|Cyclingnews TV News Tech Features Road MTB BMX Cyclo-cross Track Photos Fitness Letters Search Forum
Tour de Georgia - 2.3
Georgia, USA, April 20-25, 2004
Georgia makes big leagues in year two
By Tim Maloney
The slogan of the second edition of the Dodge Tour de Georgia is "6 Days, 23 Cities, 648 Miles, 1 Million Spectators, 1 Cause... Georgia's Race to Defeat Cancer". And despite the commercial connection to Daimler-Chrysler's Dodge brand, the Georgia race is a non-profit where all proceeds will benefit the Georgia Cancer Coalition. That's one reason that Lance Armstrong will be the star attraction at this year's race. Besides the cancer connection, Lance Armstrong has chosen the Dodge Tour de Georgia this year as a key part of his preparation in his quest for an unprecedented sixth Tour De France win. After his divorce late last year, Armstrong decided to forego his early season training program in Europe that culminated in the hilly classics like Amstel and Liege to stay closer to home in Austin, Texas and his three kids. That put the Georgia race on Lance's program and will add a new dimension to the race.
In its second year as America's premier stage race, the 2004 edition of the Dodge Tour de Georgia has all the elements necessary to surpass its predecessor the Tour DuPont. The six-day, seven stage 1050km race around the Peach State of Georgia has a more difficult parcours than last year and perhaps the most competitive field to ever race in North America outside of the Olympics or World Championships.
Although Lance Armstrong told Cyclingnews last month that he wasn't coming to Georgia to win, with Stage 4's 30km time trial and two tough stages in the Georgia Appalachians on tap, Armstrong must be considered a real favourite to win here. For support, Armstrong will have a George Hincapie in superb shape, always crafty Ekimov, awesome rouleur Pavel Padrnos and young guns Mike Creed and Daniel Rincon.
When Armstrong was coming up through the ranks in the early 1990s, his main American rival was Bobby Julich, who battled with Lance back then. As Armstrong emerged in his pre-cancer days as one of the best one-day riders in the world with the strength to dominate short stage races like the Tour DuPont, Julich paid his pro dues, overcame a severe heart arrhythmia problem and eventually showed his talent with a superb third place at the 1998 Tour de France.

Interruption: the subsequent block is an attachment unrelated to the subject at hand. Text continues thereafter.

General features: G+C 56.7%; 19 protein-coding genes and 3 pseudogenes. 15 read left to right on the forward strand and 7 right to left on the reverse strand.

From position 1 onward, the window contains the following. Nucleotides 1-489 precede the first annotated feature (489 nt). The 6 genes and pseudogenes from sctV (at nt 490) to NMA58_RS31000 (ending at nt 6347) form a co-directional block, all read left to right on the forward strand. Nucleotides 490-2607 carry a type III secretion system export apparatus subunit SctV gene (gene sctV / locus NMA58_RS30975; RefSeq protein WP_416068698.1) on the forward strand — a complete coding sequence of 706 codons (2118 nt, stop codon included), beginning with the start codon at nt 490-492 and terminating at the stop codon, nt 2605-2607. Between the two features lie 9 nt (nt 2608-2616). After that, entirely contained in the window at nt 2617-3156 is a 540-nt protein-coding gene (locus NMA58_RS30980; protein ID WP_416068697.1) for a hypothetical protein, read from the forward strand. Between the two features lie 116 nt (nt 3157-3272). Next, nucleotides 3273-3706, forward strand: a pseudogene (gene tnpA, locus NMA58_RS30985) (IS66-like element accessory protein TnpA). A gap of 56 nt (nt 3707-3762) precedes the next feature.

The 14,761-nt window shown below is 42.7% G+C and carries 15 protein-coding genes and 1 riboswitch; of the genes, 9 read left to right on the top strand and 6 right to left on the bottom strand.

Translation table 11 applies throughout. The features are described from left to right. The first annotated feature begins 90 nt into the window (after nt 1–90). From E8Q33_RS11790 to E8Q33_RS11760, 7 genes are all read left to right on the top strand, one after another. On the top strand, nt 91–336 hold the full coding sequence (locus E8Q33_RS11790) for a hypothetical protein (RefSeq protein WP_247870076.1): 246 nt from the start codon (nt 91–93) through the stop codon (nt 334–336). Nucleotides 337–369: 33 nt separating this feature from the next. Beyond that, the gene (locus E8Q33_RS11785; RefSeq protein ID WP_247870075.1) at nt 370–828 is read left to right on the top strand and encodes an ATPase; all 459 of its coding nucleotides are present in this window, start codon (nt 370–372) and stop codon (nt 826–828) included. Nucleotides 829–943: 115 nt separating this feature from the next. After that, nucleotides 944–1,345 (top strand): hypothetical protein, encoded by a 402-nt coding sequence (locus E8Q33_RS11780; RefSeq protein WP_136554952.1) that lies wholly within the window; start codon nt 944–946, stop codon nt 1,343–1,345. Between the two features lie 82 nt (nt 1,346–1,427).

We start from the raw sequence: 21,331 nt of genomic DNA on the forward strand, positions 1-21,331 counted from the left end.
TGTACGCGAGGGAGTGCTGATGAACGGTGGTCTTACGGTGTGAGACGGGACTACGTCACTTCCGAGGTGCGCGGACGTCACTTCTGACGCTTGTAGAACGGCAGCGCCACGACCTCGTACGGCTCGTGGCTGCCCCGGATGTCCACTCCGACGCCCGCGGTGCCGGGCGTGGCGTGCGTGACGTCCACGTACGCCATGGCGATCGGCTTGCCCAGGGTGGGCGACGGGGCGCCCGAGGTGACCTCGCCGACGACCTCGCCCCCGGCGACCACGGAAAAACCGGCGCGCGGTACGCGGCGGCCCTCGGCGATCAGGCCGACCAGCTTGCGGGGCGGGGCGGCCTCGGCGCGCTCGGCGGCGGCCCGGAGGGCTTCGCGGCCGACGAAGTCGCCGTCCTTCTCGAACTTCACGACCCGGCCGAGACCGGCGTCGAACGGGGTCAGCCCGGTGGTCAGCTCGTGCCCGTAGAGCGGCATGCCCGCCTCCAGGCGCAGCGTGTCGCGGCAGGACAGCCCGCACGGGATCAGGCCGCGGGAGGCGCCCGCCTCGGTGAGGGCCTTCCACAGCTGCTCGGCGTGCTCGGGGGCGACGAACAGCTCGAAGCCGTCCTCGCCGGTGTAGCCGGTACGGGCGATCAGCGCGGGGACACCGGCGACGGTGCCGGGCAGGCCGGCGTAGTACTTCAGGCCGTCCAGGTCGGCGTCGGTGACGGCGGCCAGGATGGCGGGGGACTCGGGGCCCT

Whether Bobby has been an underachiever since or not is open to argument, but unquestionably, 2004 has shown the Julich talent. Since Telekom unceremoniously dumped Julich last year, his off-season switch to CSC has proved you can still teach an old dog new tricks. Julich has ridden well all season, starting in the Tour of the Med, Paris-Nice and Pays Basque, where he won the final TT stage over Tyler Hamilton. With his great form and superb team support in the Dodge Tour of Georgia coming from German powerhouse Jens Voigt, 2003 Tour de France stage winner Jakob Storm Piil and Mad Max Sciandri. Coming into the race, Bobby Julich has made no bones that he's coming to Georgia, his first race in America in eight seasons, to take the winner's bouquet home to his wife Angela in Reno, Nevada.
America's best domestic racer Chris Horner won last year's Georgia tour and with his super world championship ride in Hamilton, and dominating performances at Redlands and last weekend's Sea Otter Classic, the freckle-faced flyer clearly demonstrated that he can be the best of the rest in the 2004 edition. Horner has a new team this year; a tiny, inexperienced Webcor team, but who are 100 percent dedicated to supporting Horner. Can he be competitive with Armstrong and Julich in Georgia? Perhaps, but his lack of high-level racing and a strong team may put the talented American at a disadvantage when racing on this level.
Unquestionably, the presence of Mario Cipollini will add a special dimension to the second edition of the race. The last time Cipollini raced in Georgia was eight years ago in the Olympic road race at Atlanta. Lion King, Super Mario, you name it, Mr. Cipollini is Stateside because he was looking for some hard racing prior to the Giro d'Italia next month and he'll certainly find it in Georgia.
Cipo has brought a team to Georgia that's focused on setting the sprints for the big Domina Vacanze rider, with his leadout men par-excellence Giovanni Lombardi and Mario Scirea ready to rock in the finale of the sprinters' stages. Whether the tight finishing circuits in Georgia will be to Mr. Mario's liking could be another matter, but the lanky Tuscan speedster will certainly make his mark in Georgia.
2003 Chris Horner (USA) Saturn Cycling Team